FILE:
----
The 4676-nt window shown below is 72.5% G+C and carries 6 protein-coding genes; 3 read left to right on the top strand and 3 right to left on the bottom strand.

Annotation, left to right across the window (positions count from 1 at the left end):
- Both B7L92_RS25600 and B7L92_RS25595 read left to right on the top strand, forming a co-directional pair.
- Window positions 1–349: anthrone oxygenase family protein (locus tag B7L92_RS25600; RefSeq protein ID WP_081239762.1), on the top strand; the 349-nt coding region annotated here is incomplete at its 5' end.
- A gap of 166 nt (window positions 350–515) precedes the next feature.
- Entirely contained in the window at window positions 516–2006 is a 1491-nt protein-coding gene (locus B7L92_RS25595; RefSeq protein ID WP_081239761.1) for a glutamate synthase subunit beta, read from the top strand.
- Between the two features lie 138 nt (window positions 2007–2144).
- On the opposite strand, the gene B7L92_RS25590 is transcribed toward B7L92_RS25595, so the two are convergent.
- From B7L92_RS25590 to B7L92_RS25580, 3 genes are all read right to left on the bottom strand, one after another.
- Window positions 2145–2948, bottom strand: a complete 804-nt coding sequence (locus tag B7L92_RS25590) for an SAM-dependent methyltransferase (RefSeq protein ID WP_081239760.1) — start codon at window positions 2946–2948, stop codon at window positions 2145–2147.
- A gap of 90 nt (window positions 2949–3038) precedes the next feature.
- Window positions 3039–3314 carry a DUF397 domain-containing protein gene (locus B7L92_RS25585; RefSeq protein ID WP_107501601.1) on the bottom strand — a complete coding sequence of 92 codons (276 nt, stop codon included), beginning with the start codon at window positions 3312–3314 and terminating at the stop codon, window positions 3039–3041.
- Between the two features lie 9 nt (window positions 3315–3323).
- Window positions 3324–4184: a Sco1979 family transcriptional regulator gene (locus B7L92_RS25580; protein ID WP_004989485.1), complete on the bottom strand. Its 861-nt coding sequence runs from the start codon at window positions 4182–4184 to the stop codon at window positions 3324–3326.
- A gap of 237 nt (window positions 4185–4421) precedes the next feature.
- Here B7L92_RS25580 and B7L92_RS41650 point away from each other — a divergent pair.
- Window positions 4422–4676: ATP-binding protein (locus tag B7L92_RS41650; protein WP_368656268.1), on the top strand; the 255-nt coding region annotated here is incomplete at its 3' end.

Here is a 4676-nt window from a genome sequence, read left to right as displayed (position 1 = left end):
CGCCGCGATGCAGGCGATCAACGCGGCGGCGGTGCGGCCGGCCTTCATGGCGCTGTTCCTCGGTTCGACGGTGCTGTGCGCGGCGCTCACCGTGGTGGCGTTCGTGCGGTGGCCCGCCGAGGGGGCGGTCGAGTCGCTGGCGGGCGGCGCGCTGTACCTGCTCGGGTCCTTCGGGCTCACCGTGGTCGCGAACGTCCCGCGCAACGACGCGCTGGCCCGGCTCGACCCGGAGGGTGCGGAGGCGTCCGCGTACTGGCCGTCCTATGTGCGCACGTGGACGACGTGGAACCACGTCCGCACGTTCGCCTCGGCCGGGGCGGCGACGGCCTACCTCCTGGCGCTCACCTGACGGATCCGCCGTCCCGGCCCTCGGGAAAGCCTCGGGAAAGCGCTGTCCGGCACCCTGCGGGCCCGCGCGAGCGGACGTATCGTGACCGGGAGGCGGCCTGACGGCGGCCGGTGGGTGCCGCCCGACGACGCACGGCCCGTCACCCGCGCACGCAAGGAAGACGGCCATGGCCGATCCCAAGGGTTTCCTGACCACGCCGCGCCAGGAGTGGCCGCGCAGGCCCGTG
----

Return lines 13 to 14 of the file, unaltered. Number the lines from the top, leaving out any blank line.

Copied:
- Between the two features lie 9 nt (window positions 3315–3323).
- Window positions 3324–4184: a Sco1979 family transcriptional regulator gene (locus B7L92_RS25580; protein ID WP_004989485.1), complete on the bottom strand. Its 861-nt coding sequence runs from the start codon at window positions 4182–4184 to the stop codon at window positions 3324–3326.